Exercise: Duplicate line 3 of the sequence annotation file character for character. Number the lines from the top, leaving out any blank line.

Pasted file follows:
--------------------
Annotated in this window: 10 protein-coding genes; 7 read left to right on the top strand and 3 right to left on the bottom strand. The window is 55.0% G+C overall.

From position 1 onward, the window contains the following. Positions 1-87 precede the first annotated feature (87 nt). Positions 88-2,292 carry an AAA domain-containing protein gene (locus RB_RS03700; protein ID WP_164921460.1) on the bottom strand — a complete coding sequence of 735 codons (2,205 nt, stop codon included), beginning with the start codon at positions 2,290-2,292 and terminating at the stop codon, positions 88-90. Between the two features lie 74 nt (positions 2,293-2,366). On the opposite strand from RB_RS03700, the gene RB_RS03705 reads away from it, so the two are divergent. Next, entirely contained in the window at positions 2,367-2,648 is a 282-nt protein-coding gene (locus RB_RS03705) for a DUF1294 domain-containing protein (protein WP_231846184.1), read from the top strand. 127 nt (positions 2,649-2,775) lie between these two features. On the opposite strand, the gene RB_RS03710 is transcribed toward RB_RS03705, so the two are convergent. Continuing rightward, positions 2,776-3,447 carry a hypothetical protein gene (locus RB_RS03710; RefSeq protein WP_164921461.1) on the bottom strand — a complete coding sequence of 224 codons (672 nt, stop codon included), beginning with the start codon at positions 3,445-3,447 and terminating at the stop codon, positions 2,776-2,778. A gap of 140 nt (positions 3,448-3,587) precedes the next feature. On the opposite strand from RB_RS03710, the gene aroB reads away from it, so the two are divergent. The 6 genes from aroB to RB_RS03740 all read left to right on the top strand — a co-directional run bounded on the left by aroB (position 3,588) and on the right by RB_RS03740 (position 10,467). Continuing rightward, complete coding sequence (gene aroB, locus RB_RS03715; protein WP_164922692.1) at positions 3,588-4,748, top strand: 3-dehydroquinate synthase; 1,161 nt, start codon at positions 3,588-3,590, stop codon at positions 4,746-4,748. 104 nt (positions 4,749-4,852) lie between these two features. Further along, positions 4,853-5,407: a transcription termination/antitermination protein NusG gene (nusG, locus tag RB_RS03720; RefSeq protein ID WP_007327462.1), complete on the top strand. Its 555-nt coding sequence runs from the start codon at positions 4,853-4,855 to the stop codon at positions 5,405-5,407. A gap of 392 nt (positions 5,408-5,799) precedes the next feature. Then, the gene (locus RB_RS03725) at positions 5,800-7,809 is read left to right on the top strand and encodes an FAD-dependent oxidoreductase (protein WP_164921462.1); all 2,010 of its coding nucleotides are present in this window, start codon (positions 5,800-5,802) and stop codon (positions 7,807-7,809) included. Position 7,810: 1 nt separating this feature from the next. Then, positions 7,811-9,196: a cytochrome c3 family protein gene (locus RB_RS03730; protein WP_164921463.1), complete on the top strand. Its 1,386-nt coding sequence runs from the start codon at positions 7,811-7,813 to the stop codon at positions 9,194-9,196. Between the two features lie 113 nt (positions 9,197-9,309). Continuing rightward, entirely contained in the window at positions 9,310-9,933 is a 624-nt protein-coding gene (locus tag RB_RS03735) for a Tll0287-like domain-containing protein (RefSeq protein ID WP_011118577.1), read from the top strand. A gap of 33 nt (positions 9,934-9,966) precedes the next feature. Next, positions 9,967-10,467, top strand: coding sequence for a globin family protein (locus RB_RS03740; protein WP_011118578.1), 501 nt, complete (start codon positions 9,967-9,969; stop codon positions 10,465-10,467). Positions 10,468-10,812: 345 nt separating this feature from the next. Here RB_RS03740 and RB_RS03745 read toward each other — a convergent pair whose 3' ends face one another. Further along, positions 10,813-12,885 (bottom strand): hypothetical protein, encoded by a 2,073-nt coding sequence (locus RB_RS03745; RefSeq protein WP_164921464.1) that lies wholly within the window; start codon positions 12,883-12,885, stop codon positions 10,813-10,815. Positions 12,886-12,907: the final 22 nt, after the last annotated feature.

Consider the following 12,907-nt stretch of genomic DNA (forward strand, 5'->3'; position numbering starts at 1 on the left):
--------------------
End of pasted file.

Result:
Consider the following 12,907-nt stretch of genomic DNA (forward strand, 5'->3'; position numbering starts at 1 on the left):